One research study turned into two and then became three, then four, five, and now six. Before Prof. Shelley Jones knew it, almost two decades had passed.
Her research began with a cohort of 15 Ugandan secondary schoolgirls in 2004, exploring the question: “How might secondary school education impact girls in Uganda?”
The long-term study has followed their forays into employment as well as their evolving identities. Now in its 17th year and sixth phase, 13 of the original 15 participants are working with Jones to explore how they can build resilience to crises like COVID-19, and the the harsh economic repercussions that followed its arrival in the landlocked East African nation.
As a PhD student in 2004, Jones was interested in understanding the complexities of women’s empowerment, especially with respect to education. Her work was part of a larger study on literacy practices in Uganda conducted by Canadian and Ugandan colleagues.
Her research found while schools could reduce gender inequality, they could also perpetuate it.
“There are myriad reasons girls aren’t getting equal education despite sitting in the same classroom as boys,” says the School of Interdisciplinary Studies professor and program head. “There’s teachers’ attitudes towards them and their abilities, and parents’ expectations that girls will be doing more work at home, as well as students’ own understanding of what they are able to do with their lives,” she says.
Her research has shown that while secondary schooling has given these 13 women a leg up in comparison to their less-educated peers, it falls far short of shielding them from the kind of economic vulnerability women around the world are faced with during the pandemic.
In fact, they may have fared worse because of it, Jones says.
An ongoing state of vulnerability
As is true in many places around the world, those with greater levels of education, like the women in Jones’s study, often leave their family farms in search of paid employment.
But there’s a cost, Jones says. It’s the exchange of their social safety net for a chance of greater economic opportunity.
“It was pretty disastrous,” she says of the pandemic. “They were out of work, with no income, no savings, and no social safety nets, but all their expenses were still there.”
Without the support of their rural family farms, they had to find ways to pay rent, buy food and support their children.
“They had more education than most of their peers and yet in some ways they may have been more vulnerable,” Jones says.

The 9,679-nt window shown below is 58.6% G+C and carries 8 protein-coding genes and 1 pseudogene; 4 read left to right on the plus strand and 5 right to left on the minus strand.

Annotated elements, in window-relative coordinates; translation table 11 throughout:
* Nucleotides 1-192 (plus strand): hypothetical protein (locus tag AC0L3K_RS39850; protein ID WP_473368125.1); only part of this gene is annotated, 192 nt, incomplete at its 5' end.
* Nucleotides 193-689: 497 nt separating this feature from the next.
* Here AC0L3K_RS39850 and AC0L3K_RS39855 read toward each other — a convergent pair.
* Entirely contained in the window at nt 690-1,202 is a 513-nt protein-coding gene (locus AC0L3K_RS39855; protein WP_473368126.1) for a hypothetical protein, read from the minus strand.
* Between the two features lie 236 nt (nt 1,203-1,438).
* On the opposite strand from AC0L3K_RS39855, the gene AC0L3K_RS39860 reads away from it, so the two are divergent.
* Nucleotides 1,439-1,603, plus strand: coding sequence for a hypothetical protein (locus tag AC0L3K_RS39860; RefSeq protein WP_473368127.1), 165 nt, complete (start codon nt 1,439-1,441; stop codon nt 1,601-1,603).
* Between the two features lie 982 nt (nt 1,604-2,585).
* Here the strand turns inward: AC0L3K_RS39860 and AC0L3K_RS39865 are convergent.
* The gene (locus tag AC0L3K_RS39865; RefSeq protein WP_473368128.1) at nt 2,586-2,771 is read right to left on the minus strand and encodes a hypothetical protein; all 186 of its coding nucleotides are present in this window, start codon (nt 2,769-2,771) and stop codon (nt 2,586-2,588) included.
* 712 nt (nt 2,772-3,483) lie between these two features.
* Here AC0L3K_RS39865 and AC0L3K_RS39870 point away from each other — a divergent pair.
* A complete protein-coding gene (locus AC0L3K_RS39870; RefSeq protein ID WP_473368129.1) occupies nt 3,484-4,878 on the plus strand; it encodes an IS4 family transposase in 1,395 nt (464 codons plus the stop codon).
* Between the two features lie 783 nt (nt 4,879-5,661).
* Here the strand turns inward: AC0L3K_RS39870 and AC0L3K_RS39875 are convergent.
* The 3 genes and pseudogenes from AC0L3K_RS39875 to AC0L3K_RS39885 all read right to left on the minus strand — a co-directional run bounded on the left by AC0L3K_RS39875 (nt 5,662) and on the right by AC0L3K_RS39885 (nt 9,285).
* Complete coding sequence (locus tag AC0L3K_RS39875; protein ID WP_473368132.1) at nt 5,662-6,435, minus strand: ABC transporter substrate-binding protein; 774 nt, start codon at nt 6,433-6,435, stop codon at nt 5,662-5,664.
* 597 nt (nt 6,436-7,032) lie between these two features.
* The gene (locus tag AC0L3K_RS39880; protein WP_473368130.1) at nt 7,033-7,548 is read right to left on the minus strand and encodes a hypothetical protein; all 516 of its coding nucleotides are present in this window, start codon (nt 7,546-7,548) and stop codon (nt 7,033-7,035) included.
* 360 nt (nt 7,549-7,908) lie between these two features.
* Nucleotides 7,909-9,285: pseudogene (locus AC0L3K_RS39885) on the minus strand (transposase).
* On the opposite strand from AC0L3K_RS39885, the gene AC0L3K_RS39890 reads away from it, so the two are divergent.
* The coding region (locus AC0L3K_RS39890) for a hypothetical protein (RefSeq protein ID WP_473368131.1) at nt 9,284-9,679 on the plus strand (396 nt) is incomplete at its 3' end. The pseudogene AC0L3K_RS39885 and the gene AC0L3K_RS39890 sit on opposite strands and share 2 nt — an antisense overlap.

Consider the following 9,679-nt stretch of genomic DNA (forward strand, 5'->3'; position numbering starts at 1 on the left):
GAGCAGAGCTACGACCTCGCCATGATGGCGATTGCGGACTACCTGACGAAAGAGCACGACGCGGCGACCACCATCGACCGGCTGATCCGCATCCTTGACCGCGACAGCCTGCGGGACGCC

While women play a prominent role as business owners in Uganda, those businesses are often smaller and the first to close when faced with economic crises. And many women, perhaps most, have informal work, such as cooking or delivering food, which disappeared during the lockdown. Coupled with lower wages than men, along with a larger proportion of unpaid labour like childcare, women live in an ongoing state of vulnerability, says Jones.
Remote research to build resilience
Her current research project, funded by the Social Sciences and Humanities Research Council, explores how these women can increase their power and participation in the economy so they are better able to withstand and survive the kind of economic vulnerabilities exposed by COVID-19.
Working together with Ugandan Collaborator, Daniel Ahimbisibwe – who has been working as a research partner with Jones since 2004 - Jones is safely conducting her research remotely from Canada while COVID-19 travel restrictions are in place. Each participant will have received both a laptop and business training as part of a previous stage of the study, so is well equipped to engage with Jones remotely.
Through supporting the women to take an in-depth inventory of their skills and strengths, she’ll be working in partnership with them to make personal goals and to identify resources and opportunities that may help them achieve those goals.
“I’m interested in knowing what are the ways that women can begin to better support themselves to withstand crises such as that of COVID-19, or demand that they be better compensated or looked after in the society,” she says. “I want them to begin to come together to collectively share their experiences. There is a need for women to understand their personal worth and contributions so they can claim their rights.”
How movements arise
While her case study involves just a handful of participants, she hopes her research will contribute to a larger body of work in the area of women’s empowerment that will have far-reaching impacts.
“In conjunction with research that’s being done elsewhere, there are common threads you can weave together to get a bigger picture of more global issues that need to be addressed,” she says. “So I do think it contributes to a broader knowledge base even though these are specific to the particular lives of these women.”
And these women’s lives, over the last 17 years, have become and important part of Jones’s in a way she never thought possible – even if they only meet face-to-face every few years.
“There is no line between us as human beings. And, with the pandemic and the associated hyper connectivity, these kinds of sustained (if geographically distant) relationships are going to become more possible,” she says, noting that the idea of global feminism is no longer an abstract concept.
“I believe that these small-scale kinds of relationships can being about meaningful changes. This is how movements arise.”